- Use a slotted spoon to remove the ground beef and place it on a paper towel-lined plate.
- Allow the remaining fat to sit in the skillet until completely cooled. Discard it in the garbage. Never dump it down the drain! Whether solid or liquid, fat will clog up your drain and lead to a future plumbing headache.
Ground Beef Troubleshooting Guide: 3 Common Mistakes To Avoid
1. You put cold meat in a hot pan.
Pulling ground beef straight from the fridge and placing it in a hot pan is going to cause the meat to release those juices immediately. For best results, allow your meat to sit at room temperature for about 15 minutes before cooking. But never leave ground beef out at room temperature for more than two hours.
2. You overcrowded the pan.
If you want to achieve that crisp, brown crust, overcrowding the pan is only going to work against you. Because the meat doesn’t have enough contact with the pan, it’s not going to sear — it’s going to steam. The result? Wet and gray ground beef. No thanks.
If you’re cooking a large amount of ground beef, either cook it in batches or make sure you have a skillet that’s large enough to accommodate it.
3. You use a nonstick pan.
Okay, you can use a nonstick pan to brown ground beef if that’s what you prefer. It’s certainly convenient. But for truly the best sear, you’ll want to go with cast iron or stainless steel. The reason is nonstick pans just don’t retain heat as well. And not all nonstick pans can handle the high heat that’s required for browning meat. To prevent the meat from sticking in stainless steel or cast iron pans, simply use a little oil and make sure your cast iron is well seasoned.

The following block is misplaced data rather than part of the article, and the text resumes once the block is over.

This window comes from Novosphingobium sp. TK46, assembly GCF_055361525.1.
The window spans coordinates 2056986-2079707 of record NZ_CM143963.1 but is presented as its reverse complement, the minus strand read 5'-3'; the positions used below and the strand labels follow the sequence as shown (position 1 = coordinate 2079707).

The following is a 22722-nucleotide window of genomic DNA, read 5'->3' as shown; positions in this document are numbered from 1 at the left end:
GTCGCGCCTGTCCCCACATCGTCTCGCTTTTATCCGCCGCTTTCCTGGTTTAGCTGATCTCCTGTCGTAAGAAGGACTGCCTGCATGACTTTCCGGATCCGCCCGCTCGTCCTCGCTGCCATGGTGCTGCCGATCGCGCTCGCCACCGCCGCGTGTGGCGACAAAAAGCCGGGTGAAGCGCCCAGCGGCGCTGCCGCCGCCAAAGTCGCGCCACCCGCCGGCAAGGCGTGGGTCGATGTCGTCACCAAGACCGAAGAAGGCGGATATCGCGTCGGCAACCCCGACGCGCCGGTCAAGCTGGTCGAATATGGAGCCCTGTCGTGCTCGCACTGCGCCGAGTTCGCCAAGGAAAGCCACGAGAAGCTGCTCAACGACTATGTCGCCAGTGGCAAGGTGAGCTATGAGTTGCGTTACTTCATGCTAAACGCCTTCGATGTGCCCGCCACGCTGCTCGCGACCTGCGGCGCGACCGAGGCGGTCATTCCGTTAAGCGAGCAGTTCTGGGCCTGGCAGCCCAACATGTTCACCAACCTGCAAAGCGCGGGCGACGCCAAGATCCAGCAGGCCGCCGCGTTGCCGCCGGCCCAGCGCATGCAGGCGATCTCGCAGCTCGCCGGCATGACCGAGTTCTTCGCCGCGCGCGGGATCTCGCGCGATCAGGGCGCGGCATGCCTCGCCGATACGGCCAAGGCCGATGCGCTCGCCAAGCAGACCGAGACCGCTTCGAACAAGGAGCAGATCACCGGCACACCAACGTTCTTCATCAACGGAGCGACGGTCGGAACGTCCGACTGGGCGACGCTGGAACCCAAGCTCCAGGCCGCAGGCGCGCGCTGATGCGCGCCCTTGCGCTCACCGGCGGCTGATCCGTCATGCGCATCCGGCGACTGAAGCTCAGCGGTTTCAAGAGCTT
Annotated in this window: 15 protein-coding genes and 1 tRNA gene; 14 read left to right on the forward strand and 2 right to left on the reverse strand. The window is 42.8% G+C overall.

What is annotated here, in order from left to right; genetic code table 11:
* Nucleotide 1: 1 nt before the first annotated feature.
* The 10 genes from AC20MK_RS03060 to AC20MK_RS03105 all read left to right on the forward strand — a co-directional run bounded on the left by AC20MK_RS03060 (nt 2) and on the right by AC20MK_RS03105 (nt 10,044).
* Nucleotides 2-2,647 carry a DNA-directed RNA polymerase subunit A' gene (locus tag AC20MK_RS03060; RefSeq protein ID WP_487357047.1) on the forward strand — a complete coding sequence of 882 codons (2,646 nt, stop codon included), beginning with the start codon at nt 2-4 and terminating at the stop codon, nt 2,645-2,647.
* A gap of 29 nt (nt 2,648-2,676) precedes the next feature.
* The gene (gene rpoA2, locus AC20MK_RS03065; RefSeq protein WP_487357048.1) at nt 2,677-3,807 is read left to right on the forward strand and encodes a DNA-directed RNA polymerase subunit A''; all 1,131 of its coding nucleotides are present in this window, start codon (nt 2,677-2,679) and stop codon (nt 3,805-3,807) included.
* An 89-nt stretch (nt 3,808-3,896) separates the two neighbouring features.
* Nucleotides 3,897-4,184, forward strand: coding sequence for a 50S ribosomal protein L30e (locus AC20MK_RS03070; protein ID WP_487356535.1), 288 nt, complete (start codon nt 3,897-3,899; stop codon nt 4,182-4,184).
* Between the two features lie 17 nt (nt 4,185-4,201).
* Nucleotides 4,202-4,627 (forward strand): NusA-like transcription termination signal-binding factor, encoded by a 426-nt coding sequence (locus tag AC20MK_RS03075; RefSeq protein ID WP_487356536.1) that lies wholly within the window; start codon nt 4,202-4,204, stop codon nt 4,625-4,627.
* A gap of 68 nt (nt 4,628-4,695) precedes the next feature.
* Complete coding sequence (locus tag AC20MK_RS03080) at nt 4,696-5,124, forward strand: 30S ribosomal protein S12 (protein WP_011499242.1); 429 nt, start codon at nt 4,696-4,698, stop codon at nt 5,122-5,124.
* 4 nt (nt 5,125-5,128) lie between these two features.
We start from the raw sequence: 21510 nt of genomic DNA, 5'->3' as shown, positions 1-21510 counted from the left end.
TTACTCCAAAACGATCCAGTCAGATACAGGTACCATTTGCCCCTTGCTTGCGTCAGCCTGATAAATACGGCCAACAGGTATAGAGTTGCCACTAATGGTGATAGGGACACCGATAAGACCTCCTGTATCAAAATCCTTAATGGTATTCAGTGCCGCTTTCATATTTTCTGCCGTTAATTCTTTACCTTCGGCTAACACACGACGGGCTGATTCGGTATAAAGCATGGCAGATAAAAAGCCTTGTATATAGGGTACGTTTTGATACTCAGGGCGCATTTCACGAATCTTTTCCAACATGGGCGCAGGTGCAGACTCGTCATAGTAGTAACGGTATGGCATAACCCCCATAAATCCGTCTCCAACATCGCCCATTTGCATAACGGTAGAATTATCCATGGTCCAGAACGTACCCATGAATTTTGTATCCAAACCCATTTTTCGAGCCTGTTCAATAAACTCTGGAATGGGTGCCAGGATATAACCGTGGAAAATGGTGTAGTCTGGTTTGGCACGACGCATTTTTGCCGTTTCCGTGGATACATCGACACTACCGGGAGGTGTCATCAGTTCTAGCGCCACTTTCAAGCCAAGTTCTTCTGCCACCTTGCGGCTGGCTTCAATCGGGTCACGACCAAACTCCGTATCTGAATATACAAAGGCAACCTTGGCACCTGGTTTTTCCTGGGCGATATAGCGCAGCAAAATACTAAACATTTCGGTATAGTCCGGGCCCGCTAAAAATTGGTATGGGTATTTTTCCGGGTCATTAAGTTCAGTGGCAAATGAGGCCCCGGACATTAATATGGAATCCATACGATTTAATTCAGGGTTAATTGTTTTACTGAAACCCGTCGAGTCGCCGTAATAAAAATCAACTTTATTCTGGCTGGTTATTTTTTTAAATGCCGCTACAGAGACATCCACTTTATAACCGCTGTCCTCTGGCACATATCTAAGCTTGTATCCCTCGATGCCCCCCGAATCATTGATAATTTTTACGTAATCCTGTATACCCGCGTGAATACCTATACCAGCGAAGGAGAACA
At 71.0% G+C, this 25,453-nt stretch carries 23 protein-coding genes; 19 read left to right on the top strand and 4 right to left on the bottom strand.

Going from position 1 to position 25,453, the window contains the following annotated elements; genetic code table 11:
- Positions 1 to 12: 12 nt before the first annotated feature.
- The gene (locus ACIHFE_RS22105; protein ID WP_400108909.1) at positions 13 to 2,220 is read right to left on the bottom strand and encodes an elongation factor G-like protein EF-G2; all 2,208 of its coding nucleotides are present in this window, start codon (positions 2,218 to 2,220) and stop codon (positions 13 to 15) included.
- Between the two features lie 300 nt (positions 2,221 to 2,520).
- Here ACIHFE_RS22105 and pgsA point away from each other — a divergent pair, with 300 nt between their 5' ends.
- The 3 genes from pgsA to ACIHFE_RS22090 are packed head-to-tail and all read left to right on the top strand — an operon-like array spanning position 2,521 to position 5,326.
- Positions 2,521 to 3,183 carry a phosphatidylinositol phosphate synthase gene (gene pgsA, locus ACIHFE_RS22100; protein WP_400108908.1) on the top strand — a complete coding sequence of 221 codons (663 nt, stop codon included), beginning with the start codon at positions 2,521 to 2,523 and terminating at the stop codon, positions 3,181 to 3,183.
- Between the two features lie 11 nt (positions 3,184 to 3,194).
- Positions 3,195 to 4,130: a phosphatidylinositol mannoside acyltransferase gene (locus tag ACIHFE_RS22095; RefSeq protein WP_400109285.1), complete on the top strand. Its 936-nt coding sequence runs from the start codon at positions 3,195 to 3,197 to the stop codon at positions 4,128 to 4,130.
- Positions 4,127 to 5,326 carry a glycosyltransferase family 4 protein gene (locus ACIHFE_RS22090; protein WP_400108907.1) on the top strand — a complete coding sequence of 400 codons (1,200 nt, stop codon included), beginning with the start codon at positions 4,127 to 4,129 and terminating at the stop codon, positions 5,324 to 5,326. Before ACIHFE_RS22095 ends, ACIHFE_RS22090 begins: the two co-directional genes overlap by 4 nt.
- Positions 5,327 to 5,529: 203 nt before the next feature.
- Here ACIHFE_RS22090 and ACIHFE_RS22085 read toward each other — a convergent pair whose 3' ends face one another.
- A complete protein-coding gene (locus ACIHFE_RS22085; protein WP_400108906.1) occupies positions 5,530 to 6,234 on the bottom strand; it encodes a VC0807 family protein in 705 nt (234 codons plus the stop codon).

How to Store Ground Beef
Raw ground beef can be stored in the fridge for up to two days or in the freezer for up to three months. To freeze, wrap the package tightly in freezer wrap or transfer to a freezer-safe bag and label with the date.
Cooked ground beef, like many other leftovers, will last three to four days in the fridge, or three to four months in the freezer. Keep it stored in an airtight container or freezer bag.
5 Delicious Ground Beef Recipes That Aren’t Burgers, Tacos, or Meatballs
- Easy Korean Ground Beef Bowl: Ground beef is flavored with garlic, fresh ginger, sesame oil, soy sauce, brown sugar, red pepper, and green onions to make a quick and easy dish that’s ready to serve over rice in about 25 minutes.
- Beef and Bean Chimichangas: Shake up Taco Tuesday with chimichangas! Ground beef, onion, bell pepper, and corn get spiced up with taco sauce, chili powder, garlic salt, and cumin, then rolled into tortillas spread with a layer of refried beans. To crisp them up, brush with butter and bake in the oven.
- Instant Pot Lasagna Soup: Everything you love about lasagna, but in soup form. Cooking this comforting soup in your Instant Pot slashes the time down to about 45 minutes from start to finish.